ORLANDO, Fla. — A grand jury will not look into the Trayvon Martin case, a special prosecutor said Monday, leaving the decision of whether to charge the teen’s shooter in her hands alone and eliminating the possibility of a first-degree murder charge.
That prosecutor, Angela Corey, said her decision had no bearing on whether she would file charges against George Zimmerman, the neighborhood watch volunteer who has said he shot the unarmed black teen in self-defense. Corey could still decide to charge him with a serious felony such as manslaughter, which can carry a lengthy prison sentence if he is convicted.
A grand jury had been set to meet Tuesday in Sanford, about 20 miles northeast of Orlando.
Corey has long had a reputation for not using grand juries if it wasn’t necessary. In Florida, only first-degree murder cases require the use of grand juries.
Martin was killed Feb. 26 during a confrontation with Zimmerman in a gated community in Sanford.
Zimmerman has claimed self-defense, and Florida’s self-defense law gives wide leeway to use deadly force and eliminates a person’s duty to retreat in the face of danger.
Wave of bomb threats at Pitt leaves campus on edge
PITTSBURGH — Dozens of bomb threats at the University of Pittsburgh, including at least four on Monday, have made professors start holding classes outside and forced security officials to put in new building access measures and offer a $50,000 reward for information.
Some students “are definitely afraid,” said Brian Haughwout, a junior who had one of his final exams changed to a take-home because of the disruptions.
“But I think just shutting down the university would be a mistake,” he said, adding that’s probably what the person making the threats wants.
The threats began in mid-February, at first targeting a landmark building at the center of campus. But in recent weeks numerous buildings have been threatened. Four threats had been made by midafternoon Monday, starting at about 4 a.m.
University police, the FBI and the U.S. Secret Service have said they have a person of interest in the investigation. Authorities say some of the threats have been traced to or through computers in Austria, but nobody has been charged with making them.
Md. winner claims share of $656M jackpot
BALTIMORE — The holder of a winning Mega Millions ticket sold in Maryland claimed a share of the record-breaking $656 million prize on Monday, but will remain anonymous, state lottery officials announced.
The winner claimed the prize at lottery headquarters with a ticket matching all six numbers: 2-4-23-38-46 and the Mega Ball, 23, said Maryland Lottery spokeswoman Carole Everett. The winner will remain anonymous, but officials will share some details at a news conference Tuesday morning, she said. Maryland does not require lottery winners to be identified.
The jackpot was the biggest in Mega Millions history, and the three winners — one each in Maryland, Illinois and Kansas — will each receive more than $218 million before taxes. Kansas’ winner claimed a share of the jackpot Friday, but also decided to remain anonymous.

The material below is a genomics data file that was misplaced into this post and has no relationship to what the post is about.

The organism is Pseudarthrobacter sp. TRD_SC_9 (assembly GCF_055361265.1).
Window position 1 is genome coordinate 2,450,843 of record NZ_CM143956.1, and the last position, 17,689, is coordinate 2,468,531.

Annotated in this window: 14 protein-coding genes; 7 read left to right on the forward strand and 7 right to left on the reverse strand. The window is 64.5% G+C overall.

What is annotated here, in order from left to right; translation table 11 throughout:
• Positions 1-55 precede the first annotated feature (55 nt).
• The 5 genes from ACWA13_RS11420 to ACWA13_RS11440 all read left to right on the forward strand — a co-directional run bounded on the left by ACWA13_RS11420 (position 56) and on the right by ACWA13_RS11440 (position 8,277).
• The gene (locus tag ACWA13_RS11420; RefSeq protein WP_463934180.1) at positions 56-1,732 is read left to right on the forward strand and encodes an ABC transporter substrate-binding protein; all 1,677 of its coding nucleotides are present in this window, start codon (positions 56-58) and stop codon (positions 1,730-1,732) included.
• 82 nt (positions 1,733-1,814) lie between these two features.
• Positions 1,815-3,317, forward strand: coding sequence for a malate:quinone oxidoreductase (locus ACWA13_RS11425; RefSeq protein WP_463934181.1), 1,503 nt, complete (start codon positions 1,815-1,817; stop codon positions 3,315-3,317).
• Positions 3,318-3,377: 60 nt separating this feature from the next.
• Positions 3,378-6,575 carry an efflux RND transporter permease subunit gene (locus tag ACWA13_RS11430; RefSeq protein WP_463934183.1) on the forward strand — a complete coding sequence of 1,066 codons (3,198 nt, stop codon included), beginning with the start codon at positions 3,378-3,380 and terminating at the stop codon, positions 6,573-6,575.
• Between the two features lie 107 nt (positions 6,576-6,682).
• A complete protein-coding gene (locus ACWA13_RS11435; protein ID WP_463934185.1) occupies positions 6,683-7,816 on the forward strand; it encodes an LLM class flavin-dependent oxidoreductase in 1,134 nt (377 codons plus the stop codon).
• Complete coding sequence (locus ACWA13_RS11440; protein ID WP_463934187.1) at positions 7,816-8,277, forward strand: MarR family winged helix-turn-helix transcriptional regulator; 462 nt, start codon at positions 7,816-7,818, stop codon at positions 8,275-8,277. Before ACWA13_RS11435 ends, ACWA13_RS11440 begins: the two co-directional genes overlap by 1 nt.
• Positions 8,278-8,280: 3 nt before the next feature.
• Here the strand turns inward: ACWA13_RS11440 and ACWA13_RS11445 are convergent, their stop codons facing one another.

Feds accuse Indiana man of exploiting boys
An Indiana computer company owner is being held on two federal counts of sexually exploiting a child in what authorities on Monday said could become the nation’s biggest case of “sextortion” — blackmailing minors into becoming the objects of sexually explicit photographs or videos.
Richard Leon Finkbiner, 39, was arrested Friday at his home in Brazil, Ind., and charged with forcing at least two minors to engage in sexually explicit activity that Finkbiner allegedly captured with a webcam, said U.S. Attorney for the Southern District of Indiana Joseph H. Hogsett at a news conference Monday. Finkbiner is scheduled to appear in court Wednesday.
Although Finkbiner has been charged with two counts, investigators have discovered “thousands of sexually explicit images and videos depicting hundreds of individuals, which may indicate the existence of many other victims,” officials said. Hogsett told reporters the case could become the largest of its kind in the nation.
Yemen: 64 killed in clashes with al-Qaida fighters
SANAA, Yemen — An al-Qaida attack on a Yemeni army post in the south set off clashes that left 64 people dead on Monday and prompted local civilians to take up arms alongside the military to beat back the militants, said army officials and residents.
The dawn attack is the latest in a series of bloody battles in recent months that mark an escalation in al-Qaida’s efforts to expand its control around a swath of land it seized last year. The group took advantage of the country’s political turmoil to overrun cities and towns in southern Yemen.
The militant movement appears to be on the offensive, assaulting and sometimes overrunning army positions, although it also suffers reverses.
The officials said this latest assault fell on an outpost in the town of Lawder in Abyan province, some 155 miles southeast of the capital of Sanaa.